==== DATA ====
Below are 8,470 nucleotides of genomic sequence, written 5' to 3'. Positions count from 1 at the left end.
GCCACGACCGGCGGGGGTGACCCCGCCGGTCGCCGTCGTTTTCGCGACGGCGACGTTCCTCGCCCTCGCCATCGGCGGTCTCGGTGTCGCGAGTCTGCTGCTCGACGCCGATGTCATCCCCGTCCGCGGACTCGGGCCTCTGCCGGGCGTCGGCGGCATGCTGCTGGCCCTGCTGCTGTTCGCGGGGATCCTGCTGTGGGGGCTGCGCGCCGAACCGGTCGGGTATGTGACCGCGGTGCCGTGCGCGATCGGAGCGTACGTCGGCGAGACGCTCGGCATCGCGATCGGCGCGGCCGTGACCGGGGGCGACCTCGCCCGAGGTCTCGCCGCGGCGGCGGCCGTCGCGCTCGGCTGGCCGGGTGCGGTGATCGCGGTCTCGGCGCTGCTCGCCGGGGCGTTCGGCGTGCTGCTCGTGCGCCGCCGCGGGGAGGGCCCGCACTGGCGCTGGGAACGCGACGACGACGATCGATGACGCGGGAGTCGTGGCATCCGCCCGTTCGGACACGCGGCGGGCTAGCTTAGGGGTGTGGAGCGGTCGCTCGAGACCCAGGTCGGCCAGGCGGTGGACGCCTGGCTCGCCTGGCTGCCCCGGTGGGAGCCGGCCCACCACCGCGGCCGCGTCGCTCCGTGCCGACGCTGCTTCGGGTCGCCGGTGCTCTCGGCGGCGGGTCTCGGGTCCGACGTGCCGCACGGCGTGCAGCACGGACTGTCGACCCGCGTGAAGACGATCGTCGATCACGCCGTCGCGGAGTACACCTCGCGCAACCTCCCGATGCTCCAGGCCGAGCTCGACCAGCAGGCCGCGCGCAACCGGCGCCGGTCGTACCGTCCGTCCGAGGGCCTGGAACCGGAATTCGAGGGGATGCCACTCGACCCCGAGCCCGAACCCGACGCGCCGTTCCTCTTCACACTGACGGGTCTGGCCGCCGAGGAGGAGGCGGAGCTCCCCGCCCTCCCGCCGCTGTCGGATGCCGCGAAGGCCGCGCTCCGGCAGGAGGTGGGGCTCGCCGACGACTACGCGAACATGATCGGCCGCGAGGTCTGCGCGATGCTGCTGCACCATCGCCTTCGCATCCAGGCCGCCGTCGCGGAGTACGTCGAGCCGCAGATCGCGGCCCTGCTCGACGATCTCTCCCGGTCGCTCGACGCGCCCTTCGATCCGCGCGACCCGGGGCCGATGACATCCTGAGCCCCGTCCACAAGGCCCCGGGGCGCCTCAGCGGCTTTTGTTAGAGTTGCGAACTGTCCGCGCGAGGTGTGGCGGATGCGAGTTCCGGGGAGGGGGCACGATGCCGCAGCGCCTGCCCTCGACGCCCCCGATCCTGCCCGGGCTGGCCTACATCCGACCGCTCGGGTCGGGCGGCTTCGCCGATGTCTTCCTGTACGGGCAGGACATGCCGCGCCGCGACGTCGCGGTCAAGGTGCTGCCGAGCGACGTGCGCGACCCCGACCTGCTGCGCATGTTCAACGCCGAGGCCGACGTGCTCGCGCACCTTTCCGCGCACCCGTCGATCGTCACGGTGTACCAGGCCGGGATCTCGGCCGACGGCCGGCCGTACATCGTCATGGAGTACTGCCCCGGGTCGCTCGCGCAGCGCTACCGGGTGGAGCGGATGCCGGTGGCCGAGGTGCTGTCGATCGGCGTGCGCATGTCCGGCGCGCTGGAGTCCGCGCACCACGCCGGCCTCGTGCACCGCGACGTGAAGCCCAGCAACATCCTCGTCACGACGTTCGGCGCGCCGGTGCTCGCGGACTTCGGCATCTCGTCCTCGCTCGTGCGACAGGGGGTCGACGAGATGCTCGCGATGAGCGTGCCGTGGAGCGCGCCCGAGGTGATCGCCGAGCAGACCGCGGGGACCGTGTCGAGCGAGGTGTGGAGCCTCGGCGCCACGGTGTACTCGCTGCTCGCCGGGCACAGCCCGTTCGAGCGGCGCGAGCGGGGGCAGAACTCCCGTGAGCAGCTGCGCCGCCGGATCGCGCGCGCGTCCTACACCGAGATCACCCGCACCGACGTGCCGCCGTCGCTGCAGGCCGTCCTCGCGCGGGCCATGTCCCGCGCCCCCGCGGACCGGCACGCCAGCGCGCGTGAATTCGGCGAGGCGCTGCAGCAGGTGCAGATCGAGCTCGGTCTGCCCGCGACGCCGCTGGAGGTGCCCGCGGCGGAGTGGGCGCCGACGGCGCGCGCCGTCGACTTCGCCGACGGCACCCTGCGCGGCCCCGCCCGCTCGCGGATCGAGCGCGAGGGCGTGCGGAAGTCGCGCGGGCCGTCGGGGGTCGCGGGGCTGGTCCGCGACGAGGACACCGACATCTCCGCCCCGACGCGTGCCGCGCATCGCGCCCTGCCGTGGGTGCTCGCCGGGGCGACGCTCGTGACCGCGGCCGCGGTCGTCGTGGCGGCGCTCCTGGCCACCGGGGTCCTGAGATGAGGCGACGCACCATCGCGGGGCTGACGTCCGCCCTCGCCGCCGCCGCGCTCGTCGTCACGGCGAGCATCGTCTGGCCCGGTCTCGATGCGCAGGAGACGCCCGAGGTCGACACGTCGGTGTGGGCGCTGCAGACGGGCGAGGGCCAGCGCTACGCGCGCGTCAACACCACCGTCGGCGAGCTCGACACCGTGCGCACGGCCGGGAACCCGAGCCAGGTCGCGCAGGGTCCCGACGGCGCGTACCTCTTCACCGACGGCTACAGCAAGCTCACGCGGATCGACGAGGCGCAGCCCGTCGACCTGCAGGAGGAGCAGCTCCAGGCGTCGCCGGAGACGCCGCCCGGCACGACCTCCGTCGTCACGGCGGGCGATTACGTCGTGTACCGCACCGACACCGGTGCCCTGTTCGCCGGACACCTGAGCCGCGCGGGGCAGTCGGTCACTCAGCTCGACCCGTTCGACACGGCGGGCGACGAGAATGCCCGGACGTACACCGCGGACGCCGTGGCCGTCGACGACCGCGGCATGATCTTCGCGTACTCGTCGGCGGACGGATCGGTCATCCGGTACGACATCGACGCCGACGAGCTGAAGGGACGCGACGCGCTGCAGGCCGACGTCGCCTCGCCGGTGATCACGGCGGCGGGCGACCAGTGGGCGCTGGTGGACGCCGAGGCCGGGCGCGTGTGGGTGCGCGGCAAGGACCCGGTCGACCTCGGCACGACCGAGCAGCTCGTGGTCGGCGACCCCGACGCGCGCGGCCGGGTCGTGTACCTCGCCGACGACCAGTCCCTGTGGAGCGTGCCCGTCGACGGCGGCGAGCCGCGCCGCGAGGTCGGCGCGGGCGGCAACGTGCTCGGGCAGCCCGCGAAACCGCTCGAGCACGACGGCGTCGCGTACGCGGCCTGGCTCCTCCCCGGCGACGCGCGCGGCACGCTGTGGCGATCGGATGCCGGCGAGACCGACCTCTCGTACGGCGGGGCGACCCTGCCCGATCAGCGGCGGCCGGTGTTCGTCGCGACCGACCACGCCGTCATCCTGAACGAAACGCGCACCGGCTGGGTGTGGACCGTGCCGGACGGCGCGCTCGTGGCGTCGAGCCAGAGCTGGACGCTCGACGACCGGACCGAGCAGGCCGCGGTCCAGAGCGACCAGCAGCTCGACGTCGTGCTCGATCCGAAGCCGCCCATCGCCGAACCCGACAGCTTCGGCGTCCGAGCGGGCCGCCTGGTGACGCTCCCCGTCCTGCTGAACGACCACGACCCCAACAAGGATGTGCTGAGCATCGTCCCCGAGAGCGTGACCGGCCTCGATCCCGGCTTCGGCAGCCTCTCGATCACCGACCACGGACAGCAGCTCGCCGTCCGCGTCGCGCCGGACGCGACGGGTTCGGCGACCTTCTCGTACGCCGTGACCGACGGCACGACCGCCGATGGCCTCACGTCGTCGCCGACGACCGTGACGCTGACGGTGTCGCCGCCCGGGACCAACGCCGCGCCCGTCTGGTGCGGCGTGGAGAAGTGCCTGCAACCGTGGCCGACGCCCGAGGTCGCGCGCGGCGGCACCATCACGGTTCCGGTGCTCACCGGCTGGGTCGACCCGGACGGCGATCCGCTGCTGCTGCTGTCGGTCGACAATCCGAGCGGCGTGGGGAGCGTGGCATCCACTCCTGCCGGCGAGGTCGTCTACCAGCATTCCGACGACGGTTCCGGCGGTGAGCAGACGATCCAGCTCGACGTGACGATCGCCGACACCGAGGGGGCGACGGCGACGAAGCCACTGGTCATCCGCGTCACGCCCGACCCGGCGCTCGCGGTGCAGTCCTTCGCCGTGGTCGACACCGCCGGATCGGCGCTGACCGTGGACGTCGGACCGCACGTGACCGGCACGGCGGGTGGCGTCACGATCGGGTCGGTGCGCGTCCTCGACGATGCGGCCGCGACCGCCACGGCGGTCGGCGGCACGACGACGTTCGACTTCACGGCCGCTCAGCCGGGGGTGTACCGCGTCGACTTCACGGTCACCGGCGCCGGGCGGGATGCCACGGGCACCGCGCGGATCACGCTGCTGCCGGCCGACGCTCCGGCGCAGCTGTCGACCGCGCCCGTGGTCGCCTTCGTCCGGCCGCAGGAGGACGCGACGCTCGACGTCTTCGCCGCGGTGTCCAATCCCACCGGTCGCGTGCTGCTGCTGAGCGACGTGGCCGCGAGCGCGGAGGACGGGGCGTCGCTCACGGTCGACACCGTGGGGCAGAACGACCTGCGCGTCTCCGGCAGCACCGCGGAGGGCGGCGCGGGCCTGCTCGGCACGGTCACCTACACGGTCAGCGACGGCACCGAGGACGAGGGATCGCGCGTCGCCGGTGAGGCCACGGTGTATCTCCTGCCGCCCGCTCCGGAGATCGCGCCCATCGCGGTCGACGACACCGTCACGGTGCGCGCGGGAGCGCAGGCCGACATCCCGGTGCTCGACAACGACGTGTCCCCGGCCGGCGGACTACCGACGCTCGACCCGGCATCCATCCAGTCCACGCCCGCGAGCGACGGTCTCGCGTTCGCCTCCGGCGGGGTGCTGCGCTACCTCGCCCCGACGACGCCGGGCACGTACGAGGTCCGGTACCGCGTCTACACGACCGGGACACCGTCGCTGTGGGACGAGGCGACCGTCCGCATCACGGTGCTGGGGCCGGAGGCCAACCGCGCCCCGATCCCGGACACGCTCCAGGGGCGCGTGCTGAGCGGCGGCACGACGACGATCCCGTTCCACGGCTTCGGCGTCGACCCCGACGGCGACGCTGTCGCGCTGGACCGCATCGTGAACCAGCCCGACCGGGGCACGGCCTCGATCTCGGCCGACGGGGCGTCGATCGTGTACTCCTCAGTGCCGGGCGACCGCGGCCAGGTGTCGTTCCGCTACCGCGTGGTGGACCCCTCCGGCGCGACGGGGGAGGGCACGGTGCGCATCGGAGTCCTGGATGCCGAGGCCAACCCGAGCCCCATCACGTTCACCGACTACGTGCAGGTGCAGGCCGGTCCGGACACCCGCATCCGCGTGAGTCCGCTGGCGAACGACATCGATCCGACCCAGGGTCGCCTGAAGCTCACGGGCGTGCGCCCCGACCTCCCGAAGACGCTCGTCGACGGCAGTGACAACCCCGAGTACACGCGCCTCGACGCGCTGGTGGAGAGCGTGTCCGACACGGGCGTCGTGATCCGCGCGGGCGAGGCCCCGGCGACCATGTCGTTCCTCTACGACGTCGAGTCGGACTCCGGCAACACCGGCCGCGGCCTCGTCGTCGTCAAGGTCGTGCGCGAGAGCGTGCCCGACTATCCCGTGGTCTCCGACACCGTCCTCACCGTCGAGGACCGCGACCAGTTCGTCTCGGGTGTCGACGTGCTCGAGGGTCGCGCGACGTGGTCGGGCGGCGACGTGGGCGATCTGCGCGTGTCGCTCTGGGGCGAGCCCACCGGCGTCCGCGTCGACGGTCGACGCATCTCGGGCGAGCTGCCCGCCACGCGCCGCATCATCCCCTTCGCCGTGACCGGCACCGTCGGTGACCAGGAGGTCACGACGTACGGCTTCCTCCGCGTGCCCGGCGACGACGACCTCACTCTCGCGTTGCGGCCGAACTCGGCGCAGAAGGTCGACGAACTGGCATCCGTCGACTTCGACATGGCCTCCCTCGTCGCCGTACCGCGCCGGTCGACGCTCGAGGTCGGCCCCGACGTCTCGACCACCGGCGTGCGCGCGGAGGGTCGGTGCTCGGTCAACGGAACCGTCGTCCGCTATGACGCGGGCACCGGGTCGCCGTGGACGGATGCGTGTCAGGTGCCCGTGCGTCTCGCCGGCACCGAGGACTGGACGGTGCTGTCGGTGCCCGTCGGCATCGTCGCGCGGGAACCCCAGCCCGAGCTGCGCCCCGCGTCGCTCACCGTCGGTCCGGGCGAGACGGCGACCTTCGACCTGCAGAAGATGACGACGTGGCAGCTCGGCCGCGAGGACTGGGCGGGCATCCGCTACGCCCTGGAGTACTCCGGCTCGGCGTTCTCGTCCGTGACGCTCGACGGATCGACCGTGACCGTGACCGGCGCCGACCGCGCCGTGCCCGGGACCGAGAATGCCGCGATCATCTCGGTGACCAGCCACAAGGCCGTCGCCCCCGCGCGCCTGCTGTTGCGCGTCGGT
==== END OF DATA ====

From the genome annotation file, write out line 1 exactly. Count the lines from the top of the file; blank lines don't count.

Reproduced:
Below are 8,470 nucleotides of genomic sequence, written 5' to 3'. Positions count from 1 at the left end.